For undersea cables a ‘tapping pod’ can be attached to detect signals by induction. Optical fibres can be tapped at the opto-electronic ‘repeaters’ where the light signal is reamplified.

Microwave radio, though used to transmit messages site to site, can be intercepted by satellite, a function carried out by a group of satellites operated from an MoD site at Menwith Hill in North Yorkshire. Since the 1980s this station has monitored Middle Eastern networks, among other things and was involved in supporting Desert Storm.Another constellation of satellites, Orion, can pick up signals from VHF radios, cellular mobile phones, paging signals, mobile data links, telemetry and UHF signals. Since 1990 the ground stations for them, based at Menwith Hill, Bad Aibling in Germany, Pine Gap in Australia and Buckley Field in Colorado have all been expanded.

Data from orbiting communication satellites can be intercepted by a handful of strategically placed dishes. The Agreement is known to have established such ground stations in Australia, Japan, New Zealand, Puerto Rico, the US and the UK – again at Menwith Hill and also at Morwenstow, in Cornwall. These stations also have vast antennae to pick up the many high-frequency signals bounced off the ionosphere from all around the world. Medium and long-wave transmissions, which cannot travel beyond the horizon, need to be detected using local land, sea or air-based systems such as listening posts in embassies or spy planes (or ships).

Being able to intercept communications is only part of the story, however. Filtering and analysing the vast quantities of data produced is the real challenge for the intelligence services. Former NSA director William Studeman reportedly said in 1992: ‘An intelligence collection system alone can generate millions of inputs per half hour. The filters throw away all but 6,500, then only 1,000 meet the forwarding criteria, 10 are selected by analysts and one report is produced.’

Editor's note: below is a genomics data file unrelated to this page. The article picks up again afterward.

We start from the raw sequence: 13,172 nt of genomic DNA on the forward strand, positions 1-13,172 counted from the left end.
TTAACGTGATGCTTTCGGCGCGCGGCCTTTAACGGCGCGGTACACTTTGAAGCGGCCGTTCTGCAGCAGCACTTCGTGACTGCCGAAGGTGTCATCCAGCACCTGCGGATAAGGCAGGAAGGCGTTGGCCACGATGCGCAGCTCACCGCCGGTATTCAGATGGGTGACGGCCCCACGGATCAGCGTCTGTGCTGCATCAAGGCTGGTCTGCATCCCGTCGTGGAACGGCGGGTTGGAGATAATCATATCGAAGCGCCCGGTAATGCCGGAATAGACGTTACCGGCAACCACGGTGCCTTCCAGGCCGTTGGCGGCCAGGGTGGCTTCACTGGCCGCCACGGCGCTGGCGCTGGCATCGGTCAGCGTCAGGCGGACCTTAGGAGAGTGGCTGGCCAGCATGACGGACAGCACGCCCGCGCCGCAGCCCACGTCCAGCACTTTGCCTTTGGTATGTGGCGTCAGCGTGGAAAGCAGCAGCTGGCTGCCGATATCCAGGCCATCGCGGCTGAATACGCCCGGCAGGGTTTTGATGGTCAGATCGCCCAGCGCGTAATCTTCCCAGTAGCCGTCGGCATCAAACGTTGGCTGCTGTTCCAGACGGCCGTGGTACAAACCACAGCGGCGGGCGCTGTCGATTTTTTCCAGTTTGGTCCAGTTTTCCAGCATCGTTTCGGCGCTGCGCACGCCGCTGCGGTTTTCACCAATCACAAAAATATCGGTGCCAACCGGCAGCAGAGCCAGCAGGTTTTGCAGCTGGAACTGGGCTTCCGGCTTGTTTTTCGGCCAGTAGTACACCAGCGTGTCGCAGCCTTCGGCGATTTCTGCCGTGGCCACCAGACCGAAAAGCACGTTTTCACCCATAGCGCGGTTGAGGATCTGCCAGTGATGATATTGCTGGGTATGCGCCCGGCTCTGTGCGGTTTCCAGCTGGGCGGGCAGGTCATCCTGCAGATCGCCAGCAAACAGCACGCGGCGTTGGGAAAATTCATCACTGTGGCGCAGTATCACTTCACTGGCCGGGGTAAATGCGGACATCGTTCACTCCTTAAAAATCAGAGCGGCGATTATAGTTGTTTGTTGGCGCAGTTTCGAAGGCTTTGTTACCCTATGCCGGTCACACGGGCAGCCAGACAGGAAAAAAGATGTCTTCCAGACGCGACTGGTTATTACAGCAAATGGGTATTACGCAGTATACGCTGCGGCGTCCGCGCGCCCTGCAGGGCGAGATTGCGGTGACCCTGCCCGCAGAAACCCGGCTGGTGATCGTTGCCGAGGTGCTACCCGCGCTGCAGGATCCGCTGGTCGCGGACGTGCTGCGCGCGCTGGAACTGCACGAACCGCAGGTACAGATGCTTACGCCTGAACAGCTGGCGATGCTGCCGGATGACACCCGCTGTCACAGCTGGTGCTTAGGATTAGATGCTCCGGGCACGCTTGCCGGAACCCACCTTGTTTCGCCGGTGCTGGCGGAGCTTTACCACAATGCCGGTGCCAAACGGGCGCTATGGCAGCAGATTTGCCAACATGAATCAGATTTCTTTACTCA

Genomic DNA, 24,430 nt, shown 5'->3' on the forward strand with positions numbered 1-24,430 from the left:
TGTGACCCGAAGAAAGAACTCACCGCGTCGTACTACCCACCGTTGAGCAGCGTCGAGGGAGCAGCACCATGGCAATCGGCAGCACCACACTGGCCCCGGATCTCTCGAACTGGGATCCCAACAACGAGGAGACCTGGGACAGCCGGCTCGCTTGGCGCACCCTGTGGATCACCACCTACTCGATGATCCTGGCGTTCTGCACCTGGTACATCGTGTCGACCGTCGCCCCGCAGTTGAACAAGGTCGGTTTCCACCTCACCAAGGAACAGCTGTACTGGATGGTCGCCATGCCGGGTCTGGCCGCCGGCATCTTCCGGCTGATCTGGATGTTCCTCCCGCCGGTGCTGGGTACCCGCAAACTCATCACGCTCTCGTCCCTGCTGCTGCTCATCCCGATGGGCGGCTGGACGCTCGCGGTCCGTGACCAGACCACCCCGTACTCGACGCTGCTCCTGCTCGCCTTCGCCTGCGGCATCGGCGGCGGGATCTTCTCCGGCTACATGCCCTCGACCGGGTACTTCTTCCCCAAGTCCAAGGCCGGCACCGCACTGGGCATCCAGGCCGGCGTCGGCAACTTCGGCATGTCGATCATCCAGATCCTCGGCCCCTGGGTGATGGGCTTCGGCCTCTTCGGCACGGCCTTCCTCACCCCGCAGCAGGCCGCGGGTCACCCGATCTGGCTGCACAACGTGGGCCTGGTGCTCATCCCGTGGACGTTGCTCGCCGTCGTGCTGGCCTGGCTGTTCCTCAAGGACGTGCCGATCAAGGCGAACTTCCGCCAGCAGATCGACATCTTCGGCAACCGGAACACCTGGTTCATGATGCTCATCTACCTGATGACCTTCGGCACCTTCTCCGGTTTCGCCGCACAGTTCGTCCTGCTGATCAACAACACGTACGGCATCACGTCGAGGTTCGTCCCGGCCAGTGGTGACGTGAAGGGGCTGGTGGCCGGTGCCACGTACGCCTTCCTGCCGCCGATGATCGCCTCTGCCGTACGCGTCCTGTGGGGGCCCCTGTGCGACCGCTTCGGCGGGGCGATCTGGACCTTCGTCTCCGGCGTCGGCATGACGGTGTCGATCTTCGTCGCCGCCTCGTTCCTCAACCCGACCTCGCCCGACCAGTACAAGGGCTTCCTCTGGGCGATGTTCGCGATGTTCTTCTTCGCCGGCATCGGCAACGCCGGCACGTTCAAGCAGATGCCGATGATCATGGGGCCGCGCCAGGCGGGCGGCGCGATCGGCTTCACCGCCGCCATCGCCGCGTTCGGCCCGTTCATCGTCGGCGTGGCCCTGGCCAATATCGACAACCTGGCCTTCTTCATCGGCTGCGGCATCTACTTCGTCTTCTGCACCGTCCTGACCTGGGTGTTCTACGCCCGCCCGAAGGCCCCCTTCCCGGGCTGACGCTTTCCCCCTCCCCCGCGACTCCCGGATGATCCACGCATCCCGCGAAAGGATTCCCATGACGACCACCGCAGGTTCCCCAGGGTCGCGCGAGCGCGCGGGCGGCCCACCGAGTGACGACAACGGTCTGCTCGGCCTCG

Given this, computers are the key to mining the nuggets of information that could save lives. These computers are far more powerful even than the CAD workstations in the design offices of top engineering firms. According to a 1996 paper by the Federation of American Scientists, the intelligence services were using Cray supercomputers. But even these are now old technology. Today signal intelligence analysts use computers powerful enough to simulate nuclear explosions. Researchers who preferred not to be named told The Engineer that IBM’s ASCI White supercomputer is the one used for monitoring communications. It performs calculations at a speed of up to 12 teraflops – the equivalent to the computing power of 12,000 high-end PCs linked together.